Skip Navigation

Welcome to Bedford Borough Council

Home > Community Histories > Aspley Guise > Aspley Guise Evangelical Free Church

Aspley Guise Evangelical Free Church


Courtney Memorial Hall

The Courtney Memorial Hall in The Square is an Evangelical Free Church for which Bedfordshire & Luton Archives & Records Service holds no records. The building was originally Aspley Guise British School. A memorial tablet outside is dedicated to Miss Emma Courtney "who from 1868 to 1906 preached the Gospel of God's Grace in this Hall".

Clearly the British School was also being used as a mission hall, as it is clear from directories that it as still a school as late as 1877 and may not have closed until after the creation of a School Board for Aspley Guise in 1878. Local historian Arthur Parker, who had access to deeds for Ivy and Lime Cottages, Tilcocks, How Cottage and Saint Christopher and the Courtney Memorial Hall [CRT130Asp19] noted that the property was owned by the How family until 1889 when Lucy How died.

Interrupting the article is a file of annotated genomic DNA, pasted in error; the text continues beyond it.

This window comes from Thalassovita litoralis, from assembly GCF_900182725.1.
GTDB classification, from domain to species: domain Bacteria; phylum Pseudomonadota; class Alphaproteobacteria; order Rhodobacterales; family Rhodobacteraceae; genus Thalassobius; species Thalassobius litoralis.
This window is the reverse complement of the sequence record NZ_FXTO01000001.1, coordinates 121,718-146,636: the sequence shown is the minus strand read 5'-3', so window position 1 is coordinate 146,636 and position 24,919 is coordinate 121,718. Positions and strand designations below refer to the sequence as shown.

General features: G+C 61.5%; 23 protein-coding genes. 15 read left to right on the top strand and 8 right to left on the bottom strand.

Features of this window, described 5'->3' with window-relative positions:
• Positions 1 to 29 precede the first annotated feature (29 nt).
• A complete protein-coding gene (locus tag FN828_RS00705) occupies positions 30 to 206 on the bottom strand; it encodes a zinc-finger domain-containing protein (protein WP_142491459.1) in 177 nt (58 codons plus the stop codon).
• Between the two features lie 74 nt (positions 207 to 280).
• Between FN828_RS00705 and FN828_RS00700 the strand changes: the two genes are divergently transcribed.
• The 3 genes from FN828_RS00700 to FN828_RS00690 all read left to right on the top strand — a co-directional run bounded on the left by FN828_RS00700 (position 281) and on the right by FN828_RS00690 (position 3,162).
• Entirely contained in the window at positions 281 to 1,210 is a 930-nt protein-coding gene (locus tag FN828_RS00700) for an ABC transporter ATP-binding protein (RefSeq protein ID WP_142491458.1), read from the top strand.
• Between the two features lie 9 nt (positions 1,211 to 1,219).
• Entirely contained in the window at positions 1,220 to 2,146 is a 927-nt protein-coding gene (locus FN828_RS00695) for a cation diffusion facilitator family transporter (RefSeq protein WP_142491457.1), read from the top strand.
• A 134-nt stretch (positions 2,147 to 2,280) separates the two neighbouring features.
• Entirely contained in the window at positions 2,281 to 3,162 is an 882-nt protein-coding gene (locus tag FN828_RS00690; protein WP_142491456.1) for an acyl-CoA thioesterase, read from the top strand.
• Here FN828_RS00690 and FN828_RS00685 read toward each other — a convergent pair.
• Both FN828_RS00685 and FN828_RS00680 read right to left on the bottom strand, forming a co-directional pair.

In her will of 1886 she devised it to her nephew Frederic Corder of Ipswich [Suffolk], line draper, along with How Cottage and Saint Christopher. She referred to the property as the building used as the British School. The same year as his aunt died Corder conveyed the two cottages and the "Mission Room, formerly used as a British School" to Henry Paul Harris of Whitechapel [Middlesex], merchant - as a side note this conveyance was enacted just over six months after the last known killing in Whitechapel by Jack the Ripper.

Henry Paul Harris was dead by 1905. In 1907 Stanley Harris of Aspley Guise, J. P. conveyed the mission hall to Agnes Agnew Laws of Aspley Guise, spinster, for £525 [CRT130Asp19]